Dem. Senator Manchin Faces Firestorm At Home Following Kavanaugh Vote

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Danielle Walker cried on Joe Manchin’s shoulder after she shared her story of assault in the senator’s office. She thought he listened.

The 42-year-old Morgantown woman said she was both devastated and furious when Manchin became the only Democrat in the U.S. Senate to support President Donald Trump’s Supreme Court nominee, Brett Kavanaugh.

“I feel abused all over again,” Walker told The Associated Press.

A day after Manchin broke with his party on what may be the most consequential vote of the Trump era, the vulnerable Democrat is facing a political firestorm back home. While Republicans — including one of the president’s sons — are on the attack, the most passionate criticism is coming from Manchin’s very own Democratic base, a small but significant portion of the electorate he needs to turn out in force to win re-election next month. A Manchin loss would put his party’s hopes of regaining control of the Senate virtually out of reach.

Walker, a first-time Democratic candidate for the state legislature, said she may not vote at all in the state’s high-stakes Senate election. Julia Hamilton, a 30-year-old educator who serves on the executive committee of the Monongalia County Democratic Party, vowed to sit out the Senate race as well.

“At some point you have to draw a line,” Hamilton said. “I have heard from many, many people — especially women. They won’t be voting for Manchin either.”

Manchin defended his vote in a Sunday interview as being based on fact, not emotion. He praised the women who shared their stories of sexual trauma, Walker among them, but said he “could not find any type of link or connection” that Kavanaugh was a rapist.

“They weren’t going to be satisfied, or their healing process, until we convicted this person,” Manchin told The Associated Press. “I couldn’t do it. You talk about two wrongs trying to make a right. It just wasn’t in my heart and soul to do that.”

Manchin insisted over and over that his vote wasn’t based on politics.

There is little doubt, however, that his vote was in line with the wishes of many West Virginia voters, who gave Trump a victory in 2016 by 42 percentage points. There simply aren’t enough Democrats in the state to re-elect Manchin. He needs a significant chunk of Trump’s base to win.

One West Virginia Trump supporter, 74-year-old Linda Ferguson, explained the politics bluntly as she watched the parade at Saturday’s Mountain State Forest Festival in Elkins.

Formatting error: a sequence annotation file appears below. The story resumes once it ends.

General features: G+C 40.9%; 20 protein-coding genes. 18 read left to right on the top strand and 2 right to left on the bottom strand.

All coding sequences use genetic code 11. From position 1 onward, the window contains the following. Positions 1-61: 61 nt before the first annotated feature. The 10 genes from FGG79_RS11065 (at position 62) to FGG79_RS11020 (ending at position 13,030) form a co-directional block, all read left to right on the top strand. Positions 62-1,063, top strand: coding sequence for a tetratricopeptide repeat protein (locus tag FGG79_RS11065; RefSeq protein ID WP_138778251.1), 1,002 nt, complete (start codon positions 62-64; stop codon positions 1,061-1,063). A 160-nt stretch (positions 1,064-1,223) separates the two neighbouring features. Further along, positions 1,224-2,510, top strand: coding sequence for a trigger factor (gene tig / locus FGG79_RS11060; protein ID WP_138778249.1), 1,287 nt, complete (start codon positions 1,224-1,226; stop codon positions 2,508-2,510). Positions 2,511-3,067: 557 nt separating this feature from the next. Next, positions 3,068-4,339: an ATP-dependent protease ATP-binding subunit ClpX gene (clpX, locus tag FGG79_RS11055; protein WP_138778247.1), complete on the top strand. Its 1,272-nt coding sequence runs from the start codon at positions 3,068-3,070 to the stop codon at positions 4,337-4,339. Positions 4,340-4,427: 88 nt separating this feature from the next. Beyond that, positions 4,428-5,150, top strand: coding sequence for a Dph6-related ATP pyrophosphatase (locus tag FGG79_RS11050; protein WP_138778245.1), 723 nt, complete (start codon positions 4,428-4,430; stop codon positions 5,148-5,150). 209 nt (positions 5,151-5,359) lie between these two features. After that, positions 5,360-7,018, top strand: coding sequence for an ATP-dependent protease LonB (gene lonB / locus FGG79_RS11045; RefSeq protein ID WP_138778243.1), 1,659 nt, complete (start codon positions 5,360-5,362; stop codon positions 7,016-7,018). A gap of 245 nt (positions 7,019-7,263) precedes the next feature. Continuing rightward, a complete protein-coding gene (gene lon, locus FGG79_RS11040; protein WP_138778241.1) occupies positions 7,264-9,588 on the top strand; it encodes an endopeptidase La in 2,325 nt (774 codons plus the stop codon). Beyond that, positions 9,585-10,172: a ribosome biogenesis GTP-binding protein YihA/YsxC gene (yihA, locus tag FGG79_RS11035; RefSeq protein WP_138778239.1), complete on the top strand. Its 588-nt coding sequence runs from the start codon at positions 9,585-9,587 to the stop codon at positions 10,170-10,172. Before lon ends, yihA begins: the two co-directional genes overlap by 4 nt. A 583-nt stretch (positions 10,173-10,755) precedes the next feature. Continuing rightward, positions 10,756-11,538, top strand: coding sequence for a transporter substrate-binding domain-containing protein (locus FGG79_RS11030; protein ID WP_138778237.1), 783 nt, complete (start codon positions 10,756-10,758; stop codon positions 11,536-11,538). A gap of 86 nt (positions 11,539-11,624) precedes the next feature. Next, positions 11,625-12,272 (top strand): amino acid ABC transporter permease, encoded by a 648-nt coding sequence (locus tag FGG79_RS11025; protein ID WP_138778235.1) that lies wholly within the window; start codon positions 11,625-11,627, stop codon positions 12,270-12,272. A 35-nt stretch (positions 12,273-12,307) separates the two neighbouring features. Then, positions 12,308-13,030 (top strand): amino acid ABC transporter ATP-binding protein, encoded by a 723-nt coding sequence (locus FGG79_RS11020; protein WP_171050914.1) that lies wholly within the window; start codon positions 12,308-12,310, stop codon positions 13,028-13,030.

“If he didn’t vote for Kavanaugh he could have kissed his seat goodbye,” Ferguson said.

While he may have represented the majority of his state, Manchin’s political challenges are far from over.

The clash over Kavanaugh, who was confirmed by the Senate on Saturday, has injected new energy into each party’s political base. While that may help Democrats in their fight for the House majority, which is largely taking place in America’s suburbs, there are signs it’s hurting vulnerable Democrats in rural Republican-leaning states like North Dakota, Missouri and West Virginia. Phil Bredesen, who said he would have voted for Kavanaugh, could also face new challenges in his bid to flip Tennessee’s Senate seat to the Democratic column.

For much of the year, Manchin has held a significant lead in public and private polls over his Republican opponent, state Attorney General Patrick Morrisey. Yet Republican operatives familiar with the race report a definite tightening over the last week.

In an interview, Morrisey called Democrats’ fight against Kavanaugh a “three-ring circus” that “energized a lot of people in West Virginia.”

He acknowledged that Manchin voted the right way for the state, but called the vote “irrelevant” because another swing vote, Maine Republican Sen. Susan Collins, had already given Kavanaugh the final vote he needed.

“He waited until the last possible minute after Susan Collins declared for him to take a position, effectively allowing Maine to decide how West Virginia’s going to decide,” Morrisey charged. “We shouldn’t reward that kind of cowardice.”

Echoing the attack, Donald Trump Jr., mockingly called Manchin “a real profile in courage” on Twitter.

When asked about the social media jab, the West Virginia senator slapped away the insult from the younger Trump.

Donald Trump Jr. is “entitled to his opinion, he’s just not entitled to his own facts to justify what he’s saying. He doesn’t really know anything,” Manchin told the AP.

The Democrat conceded that he followed Collins’ lead out of “respect” — he didn’t want to get in the way of her high-profile Friday afternoon announcement on the Senate floor.

“Nothing would have changed my vote,” Manchin declared. “Susan took the lead, Susan did the due diligence. … She’s going to give her speech and I’m not going to jump in front of 3 o’clock. I’m just not going to do it.”

That wasn’t good enough for Tammy Means, a 57-year-old florist from Charleston, who was among thousands tailgating outside West Virginia University’s football stadium in Morgantown on Saturday.

Means, a registered Democrat who voted for Trump, said she also voted for Manchin in the past.